Model Program

Project Towards No Tobacco Use (Project TNT)

Department of Preventive Medicine, USC
1000 South Fremont Avenue, Unit 8
Alhambra, CA 91803

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Contact Information:
Steve Sussman, PhD
Director
626.457.6635
ssussma@usc.edu

Program Specification:

Emphasis:

Gender:

Rating:

Prevention

Both

Moderate Evidence of Effectiveness

Age/Grade Level:

Target Settings:

Target Groups:

Middle School

Rural
Urban
Suburban
Inner City

School Wide

Ethnicity:

Other Participation Criteria:

All Ethnicities

Description:

Project Towards No Tobacco Use (Project TNT) is a comprehensive, classroom-based curriculum designed to prevent or reduce tobacco use in 5th through 9th grade youth. It is designed to counteract several different causes of tobacco use simultaneously, because the behavior is determined by multiple causes. Project TNT works well for a wide variety of youth who may have different risk factors influencing their tobacco use. It teaches awareness of misleading social information; develops skills that counteract social pressure to use tobacco; and provides information about the physical consequences of tobacco use, such as addiction.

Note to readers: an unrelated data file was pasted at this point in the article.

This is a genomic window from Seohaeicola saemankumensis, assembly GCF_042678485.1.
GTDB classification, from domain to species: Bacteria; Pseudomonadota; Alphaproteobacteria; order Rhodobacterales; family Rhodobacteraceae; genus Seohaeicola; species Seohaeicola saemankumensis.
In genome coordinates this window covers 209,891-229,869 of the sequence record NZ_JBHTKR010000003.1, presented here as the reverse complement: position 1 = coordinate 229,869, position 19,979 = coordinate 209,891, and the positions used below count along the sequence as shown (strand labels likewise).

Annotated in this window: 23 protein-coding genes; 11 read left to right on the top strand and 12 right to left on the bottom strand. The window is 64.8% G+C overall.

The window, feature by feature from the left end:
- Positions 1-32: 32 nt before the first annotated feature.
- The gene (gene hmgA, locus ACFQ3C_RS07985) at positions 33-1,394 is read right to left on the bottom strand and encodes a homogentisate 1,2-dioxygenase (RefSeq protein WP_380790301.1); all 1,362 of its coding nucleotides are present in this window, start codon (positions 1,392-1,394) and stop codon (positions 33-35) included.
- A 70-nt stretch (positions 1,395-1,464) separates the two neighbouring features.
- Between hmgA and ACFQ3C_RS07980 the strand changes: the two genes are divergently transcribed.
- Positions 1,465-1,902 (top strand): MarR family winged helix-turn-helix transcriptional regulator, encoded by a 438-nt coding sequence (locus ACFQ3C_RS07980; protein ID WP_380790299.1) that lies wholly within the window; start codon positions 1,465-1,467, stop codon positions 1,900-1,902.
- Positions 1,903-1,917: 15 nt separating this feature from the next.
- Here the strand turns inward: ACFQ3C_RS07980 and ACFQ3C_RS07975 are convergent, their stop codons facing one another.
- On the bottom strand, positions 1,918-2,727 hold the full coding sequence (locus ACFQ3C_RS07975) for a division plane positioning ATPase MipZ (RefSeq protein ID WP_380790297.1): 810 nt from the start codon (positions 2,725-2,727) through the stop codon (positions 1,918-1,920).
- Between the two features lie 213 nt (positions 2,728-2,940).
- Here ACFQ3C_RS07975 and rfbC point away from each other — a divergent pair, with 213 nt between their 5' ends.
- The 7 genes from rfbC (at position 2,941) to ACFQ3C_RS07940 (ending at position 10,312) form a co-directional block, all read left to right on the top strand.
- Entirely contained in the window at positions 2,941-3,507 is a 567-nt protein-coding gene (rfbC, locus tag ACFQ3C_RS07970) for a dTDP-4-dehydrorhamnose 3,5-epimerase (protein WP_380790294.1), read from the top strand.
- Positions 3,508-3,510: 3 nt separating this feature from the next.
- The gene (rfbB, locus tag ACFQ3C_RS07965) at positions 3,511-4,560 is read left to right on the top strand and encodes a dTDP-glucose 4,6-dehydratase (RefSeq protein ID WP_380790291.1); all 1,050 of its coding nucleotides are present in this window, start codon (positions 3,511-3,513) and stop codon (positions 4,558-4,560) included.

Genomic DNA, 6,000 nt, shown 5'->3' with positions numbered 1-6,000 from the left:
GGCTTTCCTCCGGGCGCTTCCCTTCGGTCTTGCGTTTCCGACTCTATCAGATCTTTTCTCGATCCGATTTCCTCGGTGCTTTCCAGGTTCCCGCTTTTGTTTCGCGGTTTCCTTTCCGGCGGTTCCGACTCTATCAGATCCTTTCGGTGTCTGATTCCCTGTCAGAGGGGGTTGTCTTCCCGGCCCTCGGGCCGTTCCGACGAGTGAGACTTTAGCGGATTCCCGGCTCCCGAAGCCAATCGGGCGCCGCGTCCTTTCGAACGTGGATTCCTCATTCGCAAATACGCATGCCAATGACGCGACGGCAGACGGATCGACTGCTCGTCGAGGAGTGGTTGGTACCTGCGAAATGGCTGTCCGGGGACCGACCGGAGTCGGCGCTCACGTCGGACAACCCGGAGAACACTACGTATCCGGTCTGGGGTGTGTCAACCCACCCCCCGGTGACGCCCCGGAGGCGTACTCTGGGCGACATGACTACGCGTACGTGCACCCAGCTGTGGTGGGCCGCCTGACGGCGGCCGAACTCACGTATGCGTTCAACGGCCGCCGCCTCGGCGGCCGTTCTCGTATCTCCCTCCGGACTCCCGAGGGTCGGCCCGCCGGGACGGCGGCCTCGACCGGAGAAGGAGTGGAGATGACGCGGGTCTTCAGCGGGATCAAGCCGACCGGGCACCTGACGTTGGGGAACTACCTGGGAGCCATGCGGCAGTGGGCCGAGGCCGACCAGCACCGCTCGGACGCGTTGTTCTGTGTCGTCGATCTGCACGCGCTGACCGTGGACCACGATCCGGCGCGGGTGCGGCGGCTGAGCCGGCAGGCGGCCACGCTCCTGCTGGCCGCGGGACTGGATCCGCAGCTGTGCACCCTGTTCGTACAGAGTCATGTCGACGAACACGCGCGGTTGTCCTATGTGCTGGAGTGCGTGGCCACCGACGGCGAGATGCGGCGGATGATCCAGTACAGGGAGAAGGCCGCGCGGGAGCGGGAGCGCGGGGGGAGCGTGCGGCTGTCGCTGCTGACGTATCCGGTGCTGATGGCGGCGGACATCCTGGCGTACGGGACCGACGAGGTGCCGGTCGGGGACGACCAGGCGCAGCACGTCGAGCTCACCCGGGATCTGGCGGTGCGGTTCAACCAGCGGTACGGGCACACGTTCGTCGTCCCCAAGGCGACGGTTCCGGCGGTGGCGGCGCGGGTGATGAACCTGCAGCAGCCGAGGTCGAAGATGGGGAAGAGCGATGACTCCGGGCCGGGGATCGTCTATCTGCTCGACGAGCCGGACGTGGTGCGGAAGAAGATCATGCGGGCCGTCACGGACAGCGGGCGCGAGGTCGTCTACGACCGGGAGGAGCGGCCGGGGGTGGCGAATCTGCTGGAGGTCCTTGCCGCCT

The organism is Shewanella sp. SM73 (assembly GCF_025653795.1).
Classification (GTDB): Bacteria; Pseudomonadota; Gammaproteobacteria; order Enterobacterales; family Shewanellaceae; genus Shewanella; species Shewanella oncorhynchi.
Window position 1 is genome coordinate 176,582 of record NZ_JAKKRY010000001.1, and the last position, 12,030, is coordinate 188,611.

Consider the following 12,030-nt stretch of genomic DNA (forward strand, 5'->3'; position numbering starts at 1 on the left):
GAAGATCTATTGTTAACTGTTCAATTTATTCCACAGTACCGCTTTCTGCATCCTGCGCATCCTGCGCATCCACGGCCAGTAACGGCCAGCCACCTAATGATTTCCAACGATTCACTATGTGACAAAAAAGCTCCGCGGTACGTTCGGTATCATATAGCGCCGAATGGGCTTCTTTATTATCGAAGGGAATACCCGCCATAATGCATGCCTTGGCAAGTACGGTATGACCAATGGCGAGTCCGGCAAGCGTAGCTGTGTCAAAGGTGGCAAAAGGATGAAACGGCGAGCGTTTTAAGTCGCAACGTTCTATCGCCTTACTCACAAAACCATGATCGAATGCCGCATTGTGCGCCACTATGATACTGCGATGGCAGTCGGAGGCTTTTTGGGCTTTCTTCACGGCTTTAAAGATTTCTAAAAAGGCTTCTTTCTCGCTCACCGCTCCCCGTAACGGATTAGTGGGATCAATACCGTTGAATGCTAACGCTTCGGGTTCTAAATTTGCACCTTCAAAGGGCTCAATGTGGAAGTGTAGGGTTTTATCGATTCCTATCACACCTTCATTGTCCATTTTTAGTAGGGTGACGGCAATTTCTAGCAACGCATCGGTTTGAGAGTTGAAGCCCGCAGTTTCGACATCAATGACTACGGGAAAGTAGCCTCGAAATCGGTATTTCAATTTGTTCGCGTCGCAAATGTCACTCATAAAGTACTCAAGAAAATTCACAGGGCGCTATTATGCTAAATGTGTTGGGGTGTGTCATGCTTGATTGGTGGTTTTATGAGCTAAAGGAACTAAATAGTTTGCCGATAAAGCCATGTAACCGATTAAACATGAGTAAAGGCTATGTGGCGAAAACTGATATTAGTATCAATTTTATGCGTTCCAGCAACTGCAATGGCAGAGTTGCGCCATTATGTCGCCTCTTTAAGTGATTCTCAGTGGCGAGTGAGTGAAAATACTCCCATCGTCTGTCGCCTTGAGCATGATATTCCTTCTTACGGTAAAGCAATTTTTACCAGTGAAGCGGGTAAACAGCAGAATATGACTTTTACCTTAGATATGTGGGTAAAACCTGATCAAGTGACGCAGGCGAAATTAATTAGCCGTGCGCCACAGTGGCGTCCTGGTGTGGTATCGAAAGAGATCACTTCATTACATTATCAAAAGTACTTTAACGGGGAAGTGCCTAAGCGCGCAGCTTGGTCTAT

Program Descriptors Include:
Substance Abuse, Life Skills Training

Starting Date: 1997
Students Served Per Year: Unspecified
Last Verified: 2011

Risk Factors:

Protective Factors:

Program addresses the following:

Individual factors

  • High-risk social behavior

Community factors

  • Youth social attitudes

Program promotes the following:

Relationships

  • Opportunities and rewards for pro-social involvement
  • Clear social norms

Independence

  • Healthy/conventional beliefs and standards

Program Resources:

Annual Cost:

The annual cost range of the program is over $500,000 or less than $500 per student.

Funding Sources Include:

Program Staff Includes:

Unspecified

Teachers

Materials Used:

Supporting / Partner Organizations:

Instructional Texts/Manuals

Unspecified

Evaluation Information:

Five conditions (four programs and the "usual school health education" control) were contrasted using a randomized experiment involving 7th grade students from 48 junior high schools. The four programs included three with single program components and one, Project TNT, which included all three components. To determine outcomes, one- and two-year follow-ups were conducted through an in-class, self-report questionnaire after the initial intervention was delivered. Outcomes for Project TNT students as compared to the other programs included: reduced initiation of cigarette smoking; reduced initiation of smokeless tobacco use; reduced weekly or more frequent cigarette smoking; and eliminated weekly or more frequent smokeless tobacco use.

How evaluation data was collected:
Data collected and analyzed at state or organizational level